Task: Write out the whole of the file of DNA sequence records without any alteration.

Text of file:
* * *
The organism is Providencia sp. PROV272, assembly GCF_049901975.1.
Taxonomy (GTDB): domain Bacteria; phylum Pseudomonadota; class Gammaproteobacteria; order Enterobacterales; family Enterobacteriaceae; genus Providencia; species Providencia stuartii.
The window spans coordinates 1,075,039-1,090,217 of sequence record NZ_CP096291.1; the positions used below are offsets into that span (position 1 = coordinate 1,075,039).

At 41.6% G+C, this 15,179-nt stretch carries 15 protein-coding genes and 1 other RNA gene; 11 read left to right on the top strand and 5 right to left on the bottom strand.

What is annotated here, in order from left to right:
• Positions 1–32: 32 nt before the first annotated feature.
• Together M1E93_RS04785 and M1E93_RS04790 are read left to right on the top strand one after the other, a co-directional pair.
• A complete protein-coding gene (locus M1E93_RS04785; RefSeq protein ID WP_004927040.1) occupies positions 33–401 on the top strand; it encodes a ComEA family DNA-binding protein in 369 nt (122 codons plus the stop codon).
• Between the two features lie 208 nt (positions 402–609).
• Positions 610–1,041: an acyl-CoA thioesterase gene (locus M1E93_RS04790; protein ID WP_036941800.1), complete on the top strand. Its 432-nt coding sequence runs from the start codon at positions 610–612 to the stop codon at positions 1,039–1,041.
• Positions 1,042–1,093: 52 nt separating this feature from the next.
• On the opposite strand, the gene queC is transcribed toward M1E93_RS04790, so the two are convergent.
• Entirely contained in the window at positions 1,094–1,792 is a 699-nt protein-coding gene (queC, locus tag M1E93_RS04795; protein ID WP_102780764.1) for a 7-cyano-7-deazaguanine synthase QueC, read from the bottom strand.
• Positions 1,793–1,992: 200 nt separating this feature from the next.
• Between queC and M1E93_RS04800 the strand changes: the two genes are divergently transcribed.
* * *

The organism is Providencia sp. PROV272, assembly GCF_049901975.1.
Taxonomy (GTDB): domain Bacteria; phylum Pseudomonadota; class Gammaproteobacteria; order Enterobacterales; family Enterobacteriaceae; genus Providencia; species Providencia stuartii.
The window spans coordinates 1,075,039-1,090,217 of sequence record NZ_CP096291.1; the positions used below are offsets into that span (position 1 = coordinate 1,075,039).

At 41.6% G+C, this 15,179-nt stretch carries 15 protein-coding genes and 1 other RNA gene; 11 read left to right on the top strand and 5 right to left on the bottom strand.

What is annotated here, in order from left to right:
• Positions 1–32: 32 nt before the first annotated feature.
• Together M1E93_RS04785 and M1E93_RS04790 are read left to right on the top strand one after the other, a co-directional pair.
• A complete protein-coding gene (locus M1E93_RS04785; RefSeq protein ID WP_004927040.1) occupies positions 33–401 on the top strand; it encodes a ComEA family DNA-binding protein in 369 nt (122 codons plus the stop codon).
• Between the two features lie 208 nt (positions 402–609).
• Positions 610–1,041: an acyl-CoA thioesterase gene (locus M1E93_RS04790; protein ID WP_036941800.1), complete on the top strand. Its 432-nt coding sequence runs from the start codon at positions 610–612 to the stop codon at positions 1,039–1,041.
• Positions 1,042–1,093: 52 nt separating this feature from the next.
• On the opposite strand, the gene queC is transcribed toward M1E93_RS04790, so the two are convergent.
• Entirely contained in the window at positions 1,094–1,792 is a 699-nt protein-coding gene (queC, locus tag M1E93_RS04795; protein ID WP_102780764.1) for a 7-cyano-7-deazaguanine synthase QueC, read from the bottom strand.
• Positions 1,793–1,992: 200 nt separating this feature from the next.
• Between queC and M1E93_RS04800 the strand changes: the two genes are divergently transcribed.